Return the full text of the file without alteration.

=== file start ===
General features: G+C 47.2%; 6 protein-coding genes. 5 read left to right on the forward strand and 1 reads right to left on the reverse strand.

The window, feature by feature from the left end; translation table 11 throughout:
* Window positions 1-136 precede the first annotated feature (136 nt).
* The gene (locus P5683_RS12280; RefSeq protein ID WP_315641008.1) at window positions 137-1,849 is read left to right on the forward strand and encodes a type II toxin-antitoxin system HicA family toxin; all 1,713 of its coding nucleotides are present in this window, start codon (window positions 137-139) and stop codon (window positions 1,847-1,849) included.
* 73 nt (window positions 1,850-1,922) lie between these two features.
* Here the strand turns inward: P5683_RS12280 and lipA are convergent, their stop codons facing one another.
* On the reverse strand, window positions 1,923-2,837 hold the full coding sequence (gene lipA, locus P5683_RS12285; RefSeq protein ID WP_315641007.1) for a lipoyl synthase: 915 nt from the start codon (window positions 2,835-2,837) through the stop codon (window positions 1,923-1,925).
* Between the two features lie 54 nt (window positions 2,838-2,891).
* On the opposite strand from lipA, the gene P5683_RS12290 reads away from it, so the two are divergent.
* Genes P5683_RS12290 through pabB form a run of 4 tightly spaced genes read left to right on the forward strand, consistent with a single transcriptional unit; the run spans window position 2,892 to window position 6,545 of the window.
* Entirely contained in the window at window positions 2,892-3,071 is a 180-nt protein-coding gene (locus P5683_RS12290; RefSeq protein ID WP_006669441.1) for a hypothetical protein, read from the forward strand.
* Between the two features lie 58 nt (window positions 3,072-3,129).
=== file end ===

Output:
General features: G+C 47.2%; 6 protein-coding genes. 5 read left to right on the forward strand and 1 reads right to left on the reverse strand.

The window, feature by feature from the left end; translation table 11 throughout:
* Window positions 1-136 precede the first annotated feature (136 nt).
* The gene (locus P5683_RS12280; RefSeq protein ID WP_315641008.1) at window positions 137-1,849 is read left to right on the forward strand and encodes a type II toxin-antitoxin system HicA family toxin; all 1,713 of its coding nucleotides are present in this window, start codon (window positions 137-139) and stop codon (window positions 1,847-1,849) included.
* 73 nt (window positions 1,850-1,922) lie between these two features.
* Here the strand turns inward: P5683_RS12280 and lipA are convergent, their stop codons facing one another.
* On the reverse strand, window positions 1,923-2,837 hold the full coding sequence (gene lipA, locus P5683_RS12285; RefSeq protein ID WP_315641007.1) for a lipoyl synthase: 915 nt from the start codon (window positions 2,835-2,837) through the stop codon (window positions 1,923-1,925).
* Between the two features lie 54 nt (window positions 2,838-2,891).
* On the opposite strand from lipA, the gene P5683_RS12290 reads away from it, so the two are divergent.
* Genes P5683_RS12290 through pabB form a run of 4 tightly spaced genes read left to right on the forward strand, consistent with a single transcriptional unit; the run spans window position 2,892 to window position 6,545 of the window.
* Entirely contained in the window at window positions 2,892-3,071 is a 180-nt protein-coding gene (locus P5683_RS12290; RefSeq protein ID WP_006669441.1) for a hypothetical protein, read from the forward strand.
* Between the two features lie 58 nt (window positions 3,072-3,129).